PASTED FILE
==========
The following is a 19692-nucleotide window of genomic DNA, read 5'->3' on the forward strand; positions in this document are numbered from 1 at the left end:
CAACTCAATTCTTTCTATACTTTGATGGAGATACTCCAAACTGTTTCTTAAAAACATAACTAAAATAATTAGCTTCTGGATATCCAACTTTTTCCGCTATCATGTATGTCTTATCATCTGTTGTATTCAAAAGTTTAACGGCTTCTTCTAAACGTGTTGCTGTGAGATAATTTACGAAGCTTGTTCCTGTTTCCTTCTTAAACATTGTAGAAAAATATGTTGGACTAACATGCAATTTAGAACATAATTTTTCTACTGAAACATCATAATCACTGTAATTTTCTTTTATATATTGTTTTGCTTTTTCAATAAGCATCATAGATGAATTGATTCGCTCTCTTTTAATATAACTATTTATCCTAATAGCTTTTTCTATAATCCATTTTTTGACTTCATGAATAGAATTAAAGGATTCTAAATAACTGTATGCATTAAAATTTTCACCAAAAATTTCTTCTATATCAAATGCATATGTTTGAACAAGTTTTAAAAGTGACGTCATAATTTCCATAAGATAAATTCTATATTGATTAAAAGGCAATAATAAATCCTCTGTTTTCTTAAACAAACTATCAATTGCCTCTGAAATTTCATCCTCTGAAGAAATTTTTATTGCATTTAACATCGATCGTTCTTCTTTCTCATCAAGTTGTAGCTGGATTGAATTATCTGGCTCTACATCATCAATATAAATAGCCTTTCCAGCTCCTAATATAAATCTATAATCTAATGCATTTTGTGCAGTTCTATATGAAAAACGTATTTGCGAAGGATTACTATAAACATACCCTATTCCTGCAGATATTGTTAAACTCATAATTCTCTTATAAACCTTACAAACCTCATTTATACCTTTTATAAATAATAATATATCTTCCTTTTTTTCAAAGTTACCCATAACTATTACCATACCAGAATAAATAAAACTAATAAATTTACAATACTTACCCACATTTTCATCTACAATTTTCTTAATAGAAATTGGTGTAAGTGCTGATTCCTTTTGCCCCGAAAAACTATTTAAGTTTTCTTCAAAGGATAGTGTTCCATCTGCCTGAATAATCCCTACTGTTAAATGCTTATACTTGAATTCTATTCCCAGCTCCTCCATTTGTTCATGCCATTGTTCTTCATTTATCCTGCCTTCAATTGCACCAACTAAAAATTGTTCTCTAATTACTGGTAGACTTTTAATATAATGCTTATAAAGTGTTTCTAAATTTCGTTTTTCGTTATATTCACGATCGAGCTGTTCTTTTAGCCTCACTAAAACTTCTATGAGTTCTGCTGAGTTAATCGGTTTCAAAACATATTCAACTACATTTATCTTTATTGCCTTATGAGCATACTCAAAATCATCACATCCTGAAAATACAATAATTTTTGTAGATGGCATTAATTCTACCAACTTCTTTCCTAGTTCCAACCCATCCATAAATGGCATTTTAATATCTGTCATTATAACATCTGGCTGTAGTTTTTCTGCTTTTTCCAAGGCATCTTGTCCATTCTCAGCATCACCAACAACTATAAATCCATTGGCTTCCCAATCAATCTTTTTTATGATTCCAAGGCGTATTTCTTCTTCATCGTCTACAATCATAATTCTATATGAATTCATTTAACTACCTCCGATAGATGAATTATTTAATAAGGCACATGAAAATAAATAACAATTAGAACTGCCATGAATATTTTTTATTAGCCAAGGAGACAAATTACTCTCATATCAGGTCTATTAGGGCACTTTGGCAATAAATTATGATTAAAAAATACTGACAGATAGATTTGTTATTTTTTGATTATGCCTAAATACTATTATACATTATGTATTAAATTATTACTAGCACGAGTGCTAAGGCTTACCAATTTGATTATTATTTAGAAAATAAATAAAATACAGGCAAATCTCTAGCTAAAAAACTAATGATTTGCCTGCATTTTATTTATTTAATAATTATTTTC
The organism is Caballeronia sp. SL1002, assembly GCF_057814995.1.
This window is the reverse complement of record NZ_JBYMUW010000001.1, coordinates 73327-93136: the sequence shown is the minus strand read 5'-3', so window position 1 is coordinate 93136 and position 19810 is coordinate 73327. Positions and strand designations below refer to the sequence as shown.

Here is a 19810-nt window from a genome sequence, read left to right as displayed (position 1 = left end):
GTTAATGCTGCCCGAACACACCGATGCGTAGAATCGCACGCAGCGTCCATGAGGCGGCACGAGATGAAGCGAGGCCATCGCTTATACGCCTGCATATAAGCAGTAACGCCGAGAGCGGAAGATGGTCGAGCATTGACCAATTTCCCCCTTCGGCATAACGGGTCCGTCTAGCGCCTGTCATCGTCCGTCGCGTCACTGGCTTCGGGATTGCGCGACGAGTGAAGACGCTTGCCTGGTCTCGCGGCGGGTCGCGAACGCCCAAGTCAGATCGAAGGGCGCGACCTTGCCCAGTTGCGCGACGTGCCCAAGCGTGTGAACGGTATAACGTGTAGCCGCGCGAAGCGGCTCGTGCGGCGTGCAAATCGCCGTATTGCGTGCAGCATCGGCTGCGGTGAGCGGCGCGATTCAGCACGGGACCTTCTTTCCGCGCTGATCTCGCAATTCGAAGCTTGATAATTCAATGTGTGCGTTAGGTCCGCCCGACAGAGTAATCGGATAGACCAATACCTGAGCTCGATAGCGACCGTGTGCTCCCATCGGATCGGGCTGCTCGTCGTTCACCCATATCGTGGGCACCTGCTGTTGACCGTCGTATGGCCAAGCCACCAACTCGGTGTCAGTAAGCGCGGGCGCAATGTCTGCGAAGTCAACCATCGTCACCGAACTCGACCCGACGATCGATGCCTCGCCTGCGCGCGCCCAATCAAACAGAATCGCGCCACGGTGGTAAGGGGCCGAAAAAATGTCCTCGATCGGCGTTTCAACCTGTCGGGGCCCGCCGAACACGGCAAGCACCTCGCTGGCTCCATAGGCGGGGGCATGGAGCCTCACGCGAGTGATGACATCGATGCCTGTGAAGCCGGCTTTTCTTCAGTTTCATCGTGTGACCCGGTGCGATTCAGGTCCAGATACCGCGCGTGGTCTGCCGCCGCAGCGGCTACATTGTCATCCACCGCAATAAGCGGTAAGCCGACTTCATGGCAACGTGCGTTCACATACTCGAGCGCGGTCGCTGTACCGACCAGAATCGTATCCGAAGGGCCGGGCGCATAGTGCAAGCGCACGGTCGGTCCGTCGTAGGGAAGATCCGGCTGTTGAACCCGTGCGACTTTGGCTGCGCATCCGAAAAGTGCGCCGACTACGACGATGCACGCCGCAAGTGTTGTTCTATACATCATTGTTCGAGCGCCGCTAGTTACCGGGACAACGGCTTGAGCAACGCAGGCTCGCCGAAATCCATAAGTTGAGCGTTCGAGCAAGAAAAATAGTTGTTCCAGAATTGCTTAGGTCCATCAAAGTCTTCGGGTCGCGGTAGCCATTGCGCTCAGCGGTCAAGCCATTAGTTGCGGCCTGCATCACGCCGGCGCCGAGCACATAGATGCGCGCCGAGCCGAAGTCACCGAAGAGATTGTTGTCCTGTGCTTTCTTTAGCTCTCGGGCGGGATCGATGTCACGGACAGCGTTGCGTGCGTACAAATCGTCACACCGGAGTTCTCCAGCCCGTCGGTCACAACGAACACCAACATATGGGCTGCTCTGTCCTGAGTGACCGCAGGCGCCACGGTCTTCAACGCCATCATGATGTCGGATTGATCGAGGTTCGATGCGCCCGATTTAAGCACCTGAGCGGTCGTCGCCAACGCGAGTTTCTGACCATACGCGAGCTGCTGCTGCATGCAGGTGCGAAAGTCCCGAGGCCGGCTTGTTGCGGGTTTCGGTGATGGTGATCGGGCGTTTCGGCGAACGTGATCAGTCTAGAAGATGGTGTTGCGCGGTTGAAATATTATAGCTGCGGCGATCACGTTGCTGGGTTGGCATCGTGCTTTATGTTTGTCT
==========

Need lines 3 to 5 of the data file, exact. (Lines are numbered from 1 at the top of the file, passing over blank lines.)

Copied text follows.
The organism is Caballeronia sp. SL1002, assembly GCF_057814995.1.
This window is the reverse complement of record NZ_JBYMUW010000001.1, coordinates 73327-93136: the sequence shown is the minus strand read 5'-3', so window position 1 is coordinate 93136 and position 19810 is coordinate 73327. Positions and strand designations below refer to the sequence as shown.

Here is a 19810-nt window from a genome sequence, read left to right as displayed (position 1 = left end):